With a new job, including free room and board, Livvy creates her famous desserts for the Guthrie residents.  It isn’t long, however, before she learns of the reason for being hired: to help Margaret reclaim the inn’s blue ribbon status at the annual county fair apple pie contest. No matter, Livvy is a team player.

During her stay, she begins to grow accustomed to the country life.  Will it be worth staying?  Or will she eventually go back to Boston?  Then Livvy meets Martin McCraken, the Guthrie native who has returned from Seattle to help out his sick father.  As she gets to know Martin more, Livvy realizes she’s not as alone and confused in the world as she’d assumed.  Then an unexpected arrival occurs in Guthrie, leaving Livvy to decide whether to stay or go, and what it means to truly be home.

I think this was a great story.  It tells the reader that not only does life not turn out the way we planned, it could be even better than we’d expected.  Also, if you’re a foodie, this could be the book for you.  Honestly, my reading the parts where desserts were being prepared made me crave pie.  The only thing I’ve baked is a cake, which was years ago.  The corners of the cake were cracked, but I was happy for my progress.  Perhaps I’ll learn to bake a pie, one day.

As always, feel free to comment.  Happy reading!

About the author: Louise Miller is a pastry chef and writer who lives and works in Boston, MA. She received a scholarship to attend GrubStreet’s Novel Incubator program, a yearlong workshop for novelists. She is an art school dropout, an amateur flower gardener, an old-time banjo player, an obsessive moviegoer, and a champion of old dogs. The City Baker’s Guide to Country Living is her debut novel.

“Not Exactly Love”–Review

41gn49ulxjl-_sx322_bo1204203200_Part memoir, part warm-hearted look at the ’70s, and part therapeutic journey, Not Exactly Love: A Memoir is an intense and inspirational story of a woman who grew from her experience.

It was in 1969 when Betty—a single schoolteacher—met Jack, a handsome but edgy new teacher at her school.  When they got to know each other, they clicked instantly.  Their relationship was filled with happy times and Betty couldn’t ask for anything more…

But when they got married, Jack was a different person.  He was quick-tempered.  He’d easily get angry about anything, taking it all out on Betty.  His fits of rage constantly ended up in verbal and physical violence.  Every day seemed to be unpredictable.  Was Jack going to be in a good mood?  Was he going to be angry?  Betty had to live with her decisions on a daily basis.  When Jack was loving, Betty tried to assure herself that their lives would be better.  But when the rage would come back, she didn’t know what to do.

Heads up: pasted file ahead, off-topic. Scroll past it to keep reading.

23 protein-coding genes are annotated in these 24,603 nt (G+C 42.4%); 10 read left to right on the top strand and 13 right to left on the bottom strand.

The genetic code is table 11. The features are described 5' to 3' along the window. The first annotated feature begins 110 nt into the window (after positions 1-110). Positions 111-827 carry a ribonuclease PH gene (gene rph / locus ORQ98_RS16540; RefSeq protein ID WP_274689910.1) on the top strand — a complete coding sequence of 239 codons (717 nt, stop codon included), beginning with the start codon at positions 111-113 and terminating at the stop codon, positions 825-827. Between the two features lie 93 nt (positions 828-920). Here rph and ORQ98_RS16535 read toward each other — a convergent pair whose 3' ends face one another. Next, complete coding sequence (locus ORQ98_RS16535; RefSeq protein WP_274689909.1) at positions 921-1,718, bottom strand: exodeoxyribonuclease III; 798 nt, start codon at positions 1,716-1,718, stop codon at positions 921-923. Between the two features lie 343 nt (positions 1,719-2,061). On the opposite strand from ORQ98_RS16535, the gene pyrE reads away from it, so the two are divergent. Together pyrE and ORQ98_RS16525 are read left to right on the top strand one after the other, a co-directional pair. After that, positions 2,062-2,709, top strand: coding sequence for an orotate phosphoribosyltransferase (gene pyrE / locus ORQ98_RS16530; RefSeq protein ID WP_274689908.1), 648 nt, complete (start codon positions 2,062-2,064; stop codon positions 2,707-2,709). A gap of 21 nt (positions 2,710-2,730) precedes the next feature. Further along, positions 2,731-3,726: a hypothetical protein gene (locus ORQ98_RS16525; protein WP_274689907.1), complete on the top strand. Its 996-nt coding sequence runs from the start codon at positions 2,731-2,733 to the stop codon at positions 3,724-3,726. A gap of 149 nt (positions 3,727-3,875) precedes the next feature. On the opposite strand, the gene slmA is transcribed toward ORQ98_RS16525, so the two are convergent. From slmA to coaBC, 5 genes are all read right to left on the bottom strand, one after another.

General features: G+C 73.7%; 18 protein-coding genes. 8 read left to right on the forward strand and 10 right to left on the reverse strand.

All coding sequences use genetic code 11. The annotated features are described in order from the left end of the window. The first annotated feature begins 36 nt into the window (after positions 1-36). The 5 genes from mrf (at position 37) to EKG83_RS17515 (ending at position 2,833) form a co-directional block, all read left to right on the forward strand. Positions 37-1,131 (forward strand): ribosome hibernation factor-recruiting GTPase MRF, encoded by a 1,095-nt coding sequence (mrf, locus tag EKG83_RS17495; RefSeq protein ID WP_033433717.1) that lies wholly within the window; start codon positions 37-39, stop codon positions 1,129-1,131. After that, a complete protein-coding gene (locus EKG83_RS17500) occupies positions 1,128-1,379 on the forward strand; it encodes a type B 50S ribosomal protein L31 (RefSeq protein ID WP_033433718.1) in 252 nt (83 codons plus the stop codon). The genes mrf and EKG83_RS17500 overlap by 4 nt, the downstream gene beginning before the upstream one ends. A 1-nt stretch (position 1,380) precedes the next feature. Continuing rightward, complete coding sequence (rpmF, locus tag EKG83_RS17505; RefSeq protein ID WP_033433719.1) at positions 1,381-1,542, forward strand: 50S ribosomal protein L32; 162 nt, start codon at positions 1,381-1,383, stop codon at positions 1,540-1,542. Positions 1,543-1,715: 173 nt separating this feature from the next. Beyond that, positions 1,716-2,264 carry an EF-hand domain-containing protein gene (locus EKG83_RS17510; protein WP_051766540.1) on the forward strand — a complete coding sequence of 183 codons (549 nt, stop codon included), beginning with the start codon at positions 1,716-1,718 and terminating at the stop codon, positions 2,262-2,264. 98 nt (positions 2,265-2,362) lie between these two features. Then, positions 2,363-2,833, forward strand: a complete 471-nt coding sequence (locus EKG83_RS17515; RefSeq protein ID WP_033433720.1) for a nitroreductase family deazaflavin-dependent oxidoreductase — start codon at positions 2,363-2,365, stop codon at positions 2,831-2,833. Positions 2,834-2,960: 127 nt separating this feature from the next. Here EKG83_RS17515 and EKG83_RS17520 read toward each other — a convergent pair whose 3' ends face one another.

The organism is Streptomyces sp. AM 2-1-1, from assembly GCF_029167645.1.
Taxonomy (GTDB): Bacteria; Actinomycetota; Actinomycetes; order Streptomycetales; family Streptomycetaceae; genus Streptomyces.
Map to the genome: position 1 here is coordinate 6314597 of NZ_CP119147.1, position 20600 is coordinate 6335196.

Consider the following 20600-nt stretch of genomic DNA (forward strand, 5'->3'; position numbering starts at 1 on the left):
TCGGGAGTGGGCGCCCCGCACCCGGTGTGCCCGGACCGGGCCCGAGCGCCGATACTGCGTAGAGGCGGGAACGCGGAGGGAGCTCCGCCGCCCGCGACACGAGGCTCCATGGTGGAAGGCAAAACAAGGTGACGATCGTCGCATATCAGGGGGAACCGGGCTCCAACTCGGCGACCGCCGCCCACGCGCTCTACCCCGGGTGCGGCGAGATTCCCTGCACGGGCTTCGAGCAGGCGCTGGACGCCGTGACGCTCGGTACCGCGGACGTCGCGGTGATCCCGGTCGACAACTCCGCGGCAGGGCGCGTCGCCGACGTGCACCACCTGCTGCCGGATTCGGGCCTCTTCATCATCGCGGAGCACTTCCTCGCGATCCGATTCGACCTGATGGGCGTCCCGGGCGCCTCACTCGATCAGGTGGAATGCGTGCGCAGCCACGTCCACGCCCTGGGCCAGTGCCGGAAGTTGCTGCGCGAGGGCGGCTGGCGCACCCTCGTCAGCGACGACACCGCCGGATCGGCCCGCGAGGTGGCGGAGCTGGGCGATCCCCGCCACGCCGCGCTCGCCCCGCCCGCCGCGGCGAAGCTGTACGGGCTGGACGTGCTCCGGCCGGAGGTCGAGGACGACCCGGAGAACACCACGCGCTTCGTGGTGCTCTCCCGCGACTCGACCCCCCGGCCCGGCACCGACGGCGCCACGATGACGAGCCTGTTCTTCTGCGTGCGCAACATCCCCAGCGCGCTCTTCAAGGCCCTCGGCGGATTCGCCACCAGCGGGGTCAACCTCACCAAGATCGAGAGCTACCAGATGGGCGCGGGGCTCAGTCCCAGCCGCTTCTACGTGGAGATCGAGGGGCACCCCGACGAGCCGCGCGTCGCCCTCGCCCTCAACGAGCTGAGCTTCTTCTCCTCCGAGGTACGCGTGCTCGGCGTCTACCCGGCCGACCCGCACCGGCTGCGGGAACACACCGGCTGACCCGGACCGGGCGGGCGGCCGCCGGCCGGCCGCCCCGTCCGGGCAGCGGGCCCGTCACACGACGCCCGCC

Because nearly 1 in 4 women and 1 in 7 men in the U.S. suffer from physical violence from a partner, Betty had to see the reality of her marriage and decide whether or not her marriage was worth saving or to save her own life.

This is great memoir.  It was almost like reading a thriller novel.  It’s just sad to think about situations such as these because, although it doesn’t excuse it, there’s always a story behind the violent outcomes.  This book is an inspirational read, especially because it raises awareness of domestic violence.

Feel free to post your comments.  Happy reading!

About the author: Betty Hafner lives outside Washington, DC and has written a popular monthly book column for twelve years in The Town Courier newspapers in Montgomery County, MD. With a M.S. in counseling, she was a teacher and counselor in high schools and colleges for twenty-five years. She continues to lead workshops, give talks, and facilitate groups. She wrote two practical career-change books that stemmed from her workshops―Where Do I Go From Here? (Lippincott) and The Nurse’s Guide to Starting a Small Business (Pilot Books). Always ready to converse, she also loves telling stories through her drawings, photographs, and writing.  Follow her on Twitter and you can check out her website here.